People need to accept that safety begins with them
AS the break with the longstanding title of Op Sikap and the zooming of the focus of the newly named Op Selamat on empty homes as well as congested roads underscore, the police have shifted their operations up a gear for Hari Raya Aidilfitri. To be fair, since its introduction in 2001, Op Sikap has not been an unmitigated failure. Arguably, the number of accidents would have been worse without the slew of measures during the campaign periods.
But, to be honest, it has been very much a qualified success. Last year, 289 people were killed on the roads during the Raya season, the highest since the operation conducted specifically during festive seasons was launched more than a decade ago. Certainly, after 25 consecutive editions, the road safety campaign could do with a fresh look. Undoubtedly, the accent on safety in its name is spot-on, as is the attention given to the security of the houses left unattended when their occupants go back to their hometowns, as there is a surge of break-ins when there is an exodus from the cities. It's almost as heartbreaking to come home and find one's prized possessions stolen as it is to lose a loved one in a fatal crash during the festive holidays.
To be sure, there is a lot of room for improvement in the official efforts to reduce accidents and to protect homes from burglaries and robberies when the residents are away. But as much as the police should take measures such as increasing highway patrols to make sure drivers obey road rules and step up street patrols to stem crime that typically takes place during the holidays, people need to accept that safety starts with them. At a Safe House campaign in Petaling Jaya on Thursday, Home Minister Datuk Seri Hishammuddin Hussein said that the days of only the police being responsible for fighting crime are over. This is also true for preventing accidents. Everyone has to play a part and get involved.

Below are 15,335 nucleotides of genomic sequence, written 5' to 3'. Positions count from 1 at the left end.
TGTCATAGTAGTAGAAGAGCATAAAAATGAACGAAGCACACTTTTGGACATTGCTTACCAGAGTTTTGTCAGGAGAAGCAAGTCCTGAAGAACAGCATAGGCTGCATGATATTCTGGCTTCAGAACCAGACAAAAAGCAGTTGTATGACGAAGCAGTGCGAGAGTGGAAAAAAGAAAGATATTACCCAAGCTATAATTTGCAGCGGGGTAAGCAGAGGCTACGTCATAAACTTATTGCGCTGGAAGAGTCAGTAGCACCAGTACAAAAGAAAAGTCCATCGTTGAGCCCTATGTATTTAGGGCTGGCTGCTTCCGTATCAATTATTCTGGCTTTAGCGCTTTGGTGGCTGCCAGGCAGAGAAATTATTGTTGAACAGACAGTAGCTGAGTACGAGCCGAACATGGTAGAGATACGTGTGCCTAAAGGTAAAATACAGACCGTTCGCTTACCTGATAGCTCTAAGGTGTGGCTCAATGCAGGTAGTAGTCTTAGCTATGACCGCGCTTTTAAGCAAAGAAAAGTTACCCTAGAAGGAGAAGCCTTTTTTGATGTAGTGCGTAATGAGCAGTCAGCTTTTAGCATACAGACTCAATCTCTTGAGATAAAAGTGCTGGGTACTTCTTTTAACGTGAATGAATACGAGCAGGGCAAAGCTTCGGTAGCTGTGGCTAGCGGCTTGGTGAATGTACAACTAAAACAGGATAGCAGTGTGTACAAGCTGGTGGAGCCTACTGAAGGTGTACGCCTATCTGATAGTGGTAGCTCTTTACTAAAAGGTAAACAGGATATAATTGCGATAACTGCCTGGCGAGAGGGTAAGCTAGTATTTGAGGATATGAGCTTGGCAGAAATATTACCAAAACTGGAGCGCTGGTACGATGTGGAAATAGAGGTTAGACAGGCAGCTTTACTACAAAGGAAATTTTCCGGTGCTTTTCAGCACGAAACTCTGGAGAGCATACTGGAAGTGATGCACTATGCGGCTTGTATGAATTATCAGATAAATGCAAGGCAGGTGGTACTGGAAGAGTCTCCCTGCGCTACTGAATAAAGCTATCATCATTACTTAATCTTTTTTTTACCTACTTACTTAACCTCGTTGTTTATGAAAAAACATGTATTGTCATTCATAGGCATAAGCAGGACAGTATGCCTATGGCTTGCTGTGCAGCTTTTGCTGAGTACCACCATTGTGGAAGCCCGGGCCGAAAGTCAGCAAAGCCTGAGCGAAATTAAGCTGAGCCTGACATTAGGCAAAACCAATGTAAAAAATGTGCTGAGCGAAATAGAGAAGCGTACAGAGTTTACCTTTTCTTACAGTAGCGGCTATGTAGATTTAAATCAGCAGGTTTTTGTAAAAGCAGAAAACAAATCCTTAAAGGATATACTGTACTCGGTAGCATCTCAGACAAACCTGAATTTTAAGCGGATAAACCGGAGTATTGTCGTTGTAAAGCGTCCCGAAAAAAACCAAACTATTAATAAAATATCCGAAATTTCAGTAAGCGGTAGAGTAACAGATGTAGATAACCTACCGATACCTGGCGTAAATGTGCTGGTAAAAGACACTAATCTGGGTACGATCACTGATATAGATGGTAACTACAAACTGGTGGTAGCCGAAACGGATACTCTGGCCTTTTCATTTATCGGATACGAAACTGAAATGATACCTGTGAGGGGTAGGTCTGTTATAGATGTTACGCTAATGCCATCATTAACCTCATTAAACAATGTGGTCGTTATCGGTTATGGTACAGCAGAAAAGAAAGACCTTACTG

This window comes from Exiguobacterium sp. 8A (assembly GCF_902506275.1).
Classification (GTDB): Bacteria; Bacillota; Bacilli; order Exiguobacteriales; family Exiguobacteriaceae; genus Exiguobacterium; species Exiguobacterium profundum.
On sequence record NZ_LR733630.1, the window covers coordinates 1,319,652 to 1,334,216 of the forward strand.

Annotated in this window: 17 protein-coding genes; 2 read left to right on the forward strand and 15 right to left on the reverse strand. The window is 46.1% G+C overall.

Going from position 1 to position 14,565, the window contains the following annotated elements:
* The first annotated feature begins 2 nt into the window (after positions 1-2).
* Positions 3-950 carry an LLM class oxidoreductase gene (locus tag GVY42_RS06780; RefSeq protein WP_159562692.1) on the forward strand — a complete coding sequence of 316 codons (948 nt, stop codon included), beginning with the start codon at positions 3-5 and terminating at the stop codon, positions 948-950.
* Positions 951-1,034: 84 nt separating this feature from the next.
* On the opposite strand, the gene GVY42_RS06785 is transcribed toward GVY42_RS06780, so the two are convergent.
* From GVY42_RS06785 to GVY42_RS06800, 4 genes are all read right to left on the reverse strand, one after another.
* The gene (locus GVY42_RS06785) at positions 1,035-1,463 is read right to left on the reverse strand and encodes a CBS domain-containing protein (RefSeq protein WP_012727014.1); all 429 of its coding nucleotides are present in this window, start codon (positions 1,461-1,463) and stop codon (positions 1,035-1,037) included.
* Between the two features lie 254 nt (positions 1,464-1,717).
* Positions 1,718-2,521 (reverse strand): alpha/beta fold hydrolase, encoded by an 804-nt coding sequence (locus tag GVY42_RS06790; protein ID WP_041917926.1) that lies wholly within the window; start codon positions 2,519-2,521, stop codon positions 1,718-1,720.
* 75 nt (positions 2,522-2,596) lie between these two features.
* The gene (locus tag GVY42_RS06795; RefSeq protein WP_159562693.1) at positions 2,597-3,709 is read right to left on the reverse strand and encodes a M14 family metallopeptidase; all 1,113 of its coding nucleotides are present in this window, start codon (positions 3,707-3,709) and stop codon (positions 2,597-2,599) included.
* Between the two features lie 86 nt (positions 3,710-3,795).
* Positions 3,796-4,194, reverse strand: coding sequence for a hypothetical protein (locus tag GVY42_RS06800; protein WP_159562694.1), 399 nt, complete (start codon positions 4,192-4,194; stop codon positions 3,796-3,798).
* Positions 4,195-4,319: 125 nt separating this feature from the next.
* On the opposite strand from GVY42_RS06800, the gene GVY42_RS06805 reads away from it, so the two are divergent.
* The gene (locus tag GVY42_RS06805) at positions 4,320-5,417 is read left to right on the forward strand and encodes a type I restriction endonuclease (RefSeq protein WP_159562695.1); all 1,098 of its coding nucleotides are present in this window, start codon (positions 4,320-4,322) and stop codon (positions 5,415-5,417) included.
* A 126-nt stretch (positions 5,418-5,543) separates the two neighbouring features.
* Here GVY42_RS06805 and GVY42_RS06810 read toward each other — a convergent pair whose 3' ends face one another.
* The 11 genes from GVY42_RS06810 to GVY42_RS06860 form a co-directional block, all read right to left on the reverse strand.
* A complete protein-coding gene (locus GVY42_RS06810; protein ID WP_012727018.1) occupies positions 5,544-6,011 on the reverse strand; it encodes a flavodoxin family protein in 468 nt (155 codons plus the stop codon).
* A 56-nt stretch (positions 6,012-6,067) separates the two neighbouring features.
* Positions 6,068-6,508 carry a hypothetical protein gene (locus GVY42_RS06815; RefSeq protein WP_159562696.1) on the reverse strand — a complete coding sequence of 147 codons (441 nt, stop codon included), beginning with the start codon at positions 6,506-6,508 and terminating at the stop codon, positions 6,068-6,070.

Signing up for Rukun Tetangga or joining a community policing group is the kind of teamwork that is needed to keep an eye on the neighbourhood as the police can't patrol every street all the time. And so is reporting suspicious activity. It's certainly not a bad idea for those going home this Raya to register with the police as the patrol cars would then know which houses to check. As their lives and the lives of others are in their hands, drivers should take responsibility for safety on the road and drive with the right attitude.